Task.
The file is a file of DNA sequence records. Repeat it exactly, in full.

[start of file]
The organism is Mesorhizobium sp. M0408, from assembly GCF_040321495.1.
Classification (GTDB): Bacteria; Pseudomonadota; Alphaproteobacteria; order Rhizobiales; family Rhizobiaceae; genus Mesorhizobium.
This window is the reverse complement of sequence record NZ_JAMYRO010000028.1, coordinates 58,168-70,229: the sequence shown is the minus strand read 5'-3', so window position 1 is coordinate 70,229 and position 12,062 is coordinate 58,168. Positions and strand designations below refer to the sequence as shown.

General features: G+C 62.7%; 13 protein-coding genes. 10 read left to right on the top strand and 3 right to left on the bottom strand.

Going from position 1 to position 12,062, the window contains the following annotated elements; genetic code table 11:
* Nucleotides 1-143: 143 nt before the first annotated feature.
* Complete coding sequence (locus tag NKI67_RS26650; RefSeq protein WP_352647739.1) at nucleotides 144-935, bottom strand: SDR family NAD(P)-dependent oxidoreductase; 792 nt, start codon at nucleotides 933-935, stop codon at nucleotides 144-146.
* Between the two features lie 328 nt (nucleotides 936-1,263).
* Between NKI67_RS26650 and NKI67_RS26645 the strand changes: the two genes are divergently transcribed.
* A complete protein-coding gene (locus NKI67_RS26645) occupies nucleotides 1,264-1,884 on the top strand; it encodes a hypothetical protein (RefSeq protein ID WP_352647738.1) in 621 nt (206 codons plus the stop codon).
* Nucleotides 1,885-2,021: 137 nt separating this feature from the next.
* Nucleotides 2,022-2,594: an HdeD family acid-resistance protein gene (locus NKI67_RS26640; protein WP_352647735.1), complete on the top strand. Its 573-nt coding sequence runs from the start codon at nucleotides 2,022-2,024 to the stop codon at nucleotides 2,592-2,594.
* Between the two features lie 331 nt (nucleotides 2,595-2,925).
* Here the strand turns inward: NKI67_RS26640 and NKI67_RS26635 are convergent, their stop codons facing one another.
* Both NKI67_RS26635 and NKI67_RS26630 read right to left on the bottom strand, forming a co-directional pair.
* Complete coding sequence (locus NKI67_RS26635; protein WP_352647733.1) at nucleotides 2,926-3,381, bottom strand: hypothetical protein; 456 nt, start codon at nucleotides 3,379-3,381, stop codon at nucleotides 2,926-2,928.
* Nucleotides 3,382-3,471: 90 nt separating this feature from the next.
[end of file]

The organism is Mesorhizobium sp. M0408, from assembly GCF_040321495.1.
Classification (GTDB): Bacteria; Pseudomonadota; Alphaproteobacteria; order Rhizobiales; family Rhizobiaceae; genus Mesorhizobium.
This window is the reverse complement of sequence record NZ_JAMYRO010000028.1, coordinates 58,168-70,229: the sequence shown is the minus strand read 5'-3', so window position 1 is coordinate 70,229 and position 12,062 is coordinate 58,168. Positions and strand designations below refer to the sequence as shown.

General features: G+C 62.7%; 13 protein-coding genes. 10 read left to right on the top strand and 3 right to left on the bottom strand.

Going from position 1 to position 12,062, the window contains the following annotated elements; genetic code table 11:
* Nucleotides 1-143: 143 nt before the first annotated feature.
* Complete coding sequence (locus tag NKI67_RS26650; RefSeq protein WP_352647739.1) at nucleotides 144-935, bottom strand: SDR family NAD(P)-dependent oxidoreductase; 792 nt, start codon at nucleotides 933-935, stop codon at nucleotides 144-146.
* Between the two features lie 328 nt (nucleotides 936-1,263).
* Between NKI67_RS26650 and NKI67_RS26645 the strand changes: the two genes are divergently transcribed.
* A complete protein-coding gene (locus NKI67_RS26645) occupies nucleotides 1,264-1,884 on the top strand; it encodes a hypothetical protein (RefSeq protein ID WP_352647738.1) in 621 nt (206 codons plus the stop codon).
* Nucleotides 1,885-2,021: 137 nt separating this feature from the next.
* Nucleotides 2,022-2,594: an HdeD family acid-resistance protein gene (locus NKI67_RS26640; protein WP_352647735.1), complete on the top strand. Its 573-nt coding sequence runs from the start codon at nucleotides 2,022-2,024 to the stop codon at nucleotides 2,592-2,594.
* Between the two features lie 331 nt (nucleotides 2,595-2,925).
* Here the strand turns inward: NKI67_RS26640 and NKI67_RS26635 are convergent, their stop codons facing one another.
* Both NKI67_RS26635 and NKI67_RS26630 read right to left on the bottom strand, forming a co-directional pair.
* Complete coding sequence (locus NKI67_RS26635; protein WP_352647733.1) at nucleotides 2,926-3,381, bottom strand: hypothetical protein; 456 nt, start codon at nucleotides 3,379-3,381, stop codon at nucleotides 2,926-2,928.
* Nucleotides 3,382-3,471: 90 nt separating this feature from the next.